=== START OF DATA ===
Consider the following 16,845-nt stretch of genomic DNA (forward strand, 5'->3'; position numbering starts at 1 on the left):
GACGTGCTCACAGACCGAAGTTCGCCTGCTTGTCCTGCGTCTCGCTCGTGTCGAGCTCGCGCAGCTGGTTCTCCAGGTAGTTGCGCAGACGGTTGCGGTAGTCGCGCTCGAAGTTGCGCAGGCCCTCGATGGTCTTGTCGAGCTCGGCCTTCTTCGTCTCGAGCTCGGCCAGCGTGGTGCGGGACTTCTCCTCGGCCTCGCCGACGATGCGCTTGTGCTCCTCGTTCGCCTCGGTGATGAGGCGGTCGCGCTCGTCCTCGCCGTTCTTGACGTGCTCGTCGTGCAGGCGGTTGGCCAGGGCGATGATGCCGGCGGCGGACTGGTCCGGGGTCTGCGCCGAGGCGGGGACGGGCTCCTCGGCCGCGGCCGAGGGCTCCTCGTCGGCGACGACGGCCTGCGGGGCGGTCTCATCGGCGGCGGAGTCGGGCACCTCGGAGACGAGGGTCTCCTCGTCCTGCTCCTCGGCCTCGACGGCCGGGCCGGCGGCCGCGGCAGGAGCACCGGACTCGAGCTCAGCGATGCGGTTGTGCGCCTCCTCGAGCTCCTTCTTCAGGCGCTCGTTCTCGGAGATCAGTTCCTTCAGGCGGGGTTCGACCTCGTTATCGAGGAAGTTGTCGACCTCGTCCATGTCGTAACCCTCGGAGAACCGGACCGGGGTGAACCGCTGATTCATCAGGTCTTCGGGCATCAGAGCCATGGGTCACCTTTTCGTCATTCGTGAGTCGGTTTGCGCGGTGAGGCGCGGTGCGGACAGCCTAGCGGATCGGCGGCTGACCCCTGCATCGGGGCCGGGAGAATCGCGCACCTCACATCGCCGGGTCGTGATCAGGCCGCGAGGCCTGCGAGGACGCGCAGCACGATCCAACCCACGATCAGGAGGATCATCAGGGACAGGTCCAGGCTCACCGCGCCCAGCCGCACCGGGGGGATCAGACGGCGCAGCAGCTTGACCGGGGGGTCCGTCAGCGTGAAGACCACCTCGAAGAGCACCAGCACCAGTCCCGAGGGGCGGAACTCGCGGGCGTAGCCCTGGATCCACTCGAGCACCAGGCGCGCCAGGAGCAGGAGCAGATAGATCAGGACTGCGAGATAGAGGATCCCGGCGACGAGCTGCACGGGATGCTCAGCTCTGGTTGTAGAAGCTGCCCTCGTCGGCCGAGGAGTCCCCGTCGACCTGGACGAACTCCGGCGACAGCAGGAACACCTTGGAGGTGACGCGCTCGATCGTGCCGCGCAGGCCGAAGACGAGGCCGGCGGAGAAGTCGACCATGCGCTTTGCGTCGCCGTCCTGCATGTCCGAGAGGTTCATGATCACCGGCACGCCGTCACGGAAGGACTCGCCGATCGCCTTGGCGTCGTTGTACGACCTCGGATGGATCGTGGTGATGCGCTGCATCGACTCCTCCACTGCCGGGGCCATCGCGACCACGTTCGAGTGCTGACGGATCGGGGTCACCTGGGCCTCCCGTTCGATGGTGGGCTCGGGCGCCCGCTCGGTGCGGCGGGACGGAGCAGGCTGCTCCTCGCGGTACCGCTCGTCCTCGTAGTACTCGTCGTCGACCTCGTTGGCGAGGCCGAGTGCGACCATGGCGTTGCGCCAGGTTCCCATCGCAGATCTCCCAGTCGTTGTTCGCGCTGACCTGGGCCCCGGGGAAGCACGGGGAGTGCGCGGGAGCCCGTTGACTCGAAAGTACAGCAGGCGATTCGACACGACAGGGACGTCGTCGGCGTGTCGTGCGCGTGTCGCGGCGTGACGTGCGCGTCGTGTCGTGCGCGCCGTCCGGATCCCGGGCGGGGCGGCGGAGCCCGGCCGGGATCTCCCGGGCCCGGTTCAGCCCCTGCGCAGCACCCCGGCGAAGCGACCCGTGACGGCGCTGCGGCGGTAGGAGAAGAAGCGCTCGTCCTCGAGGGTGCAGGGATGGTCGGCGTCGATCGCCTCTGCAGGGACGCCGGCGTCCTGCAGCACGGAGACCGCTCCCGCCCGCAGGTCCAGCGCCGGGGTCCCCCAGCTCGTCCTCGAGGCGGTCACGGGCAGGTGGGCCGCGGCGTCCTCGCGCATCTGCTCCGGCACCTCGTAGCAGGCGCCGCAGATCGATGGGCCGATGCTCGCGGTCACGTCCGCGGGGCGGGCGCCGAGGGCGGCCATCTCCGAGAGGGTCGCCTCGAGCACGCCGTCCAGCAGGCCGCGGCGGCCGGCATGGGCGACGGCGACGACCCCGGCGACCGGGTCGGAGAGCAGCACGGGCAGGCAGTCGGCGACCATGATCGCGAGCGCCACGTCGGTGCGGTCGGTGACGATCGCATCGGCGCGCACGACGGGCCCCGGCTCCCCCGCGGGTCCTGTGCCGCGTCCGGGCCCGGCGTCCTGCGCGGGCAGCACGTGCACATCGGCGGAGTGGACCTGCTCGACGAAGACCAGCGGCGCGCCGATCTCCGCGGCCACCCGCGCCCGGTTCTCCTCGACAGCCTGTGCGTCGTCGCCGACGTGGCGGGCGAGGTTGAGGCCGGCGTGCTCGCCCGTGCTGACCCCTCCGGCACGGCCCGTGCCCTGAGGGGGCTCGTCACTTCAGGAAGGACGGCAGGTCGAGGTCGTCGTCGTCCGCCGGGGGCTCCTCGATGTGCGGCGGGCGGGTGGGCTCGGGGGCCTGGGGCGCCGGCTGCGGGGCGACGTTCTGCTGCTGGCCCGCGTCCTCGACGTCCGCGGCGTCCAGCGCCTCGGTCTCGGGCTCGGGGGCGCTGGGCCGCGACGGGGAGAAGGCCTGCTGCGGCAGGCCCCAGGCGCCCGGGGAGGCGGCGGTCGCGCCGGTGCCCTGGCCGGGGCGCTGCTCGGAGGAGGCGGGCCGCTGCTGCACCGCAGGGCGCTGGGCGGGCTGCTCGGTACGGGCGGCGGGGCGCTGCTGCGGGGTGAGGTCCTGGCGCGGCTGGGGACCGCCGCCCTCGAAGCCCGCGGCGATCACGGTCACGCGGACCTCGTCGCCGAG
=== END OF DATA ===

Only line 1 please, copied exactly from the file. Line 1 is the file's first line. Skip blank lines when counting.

Consider the following 16,845-nt stretch of genomic DNA (forward strand, 5'->3'; position numbering starts at 1 on the left):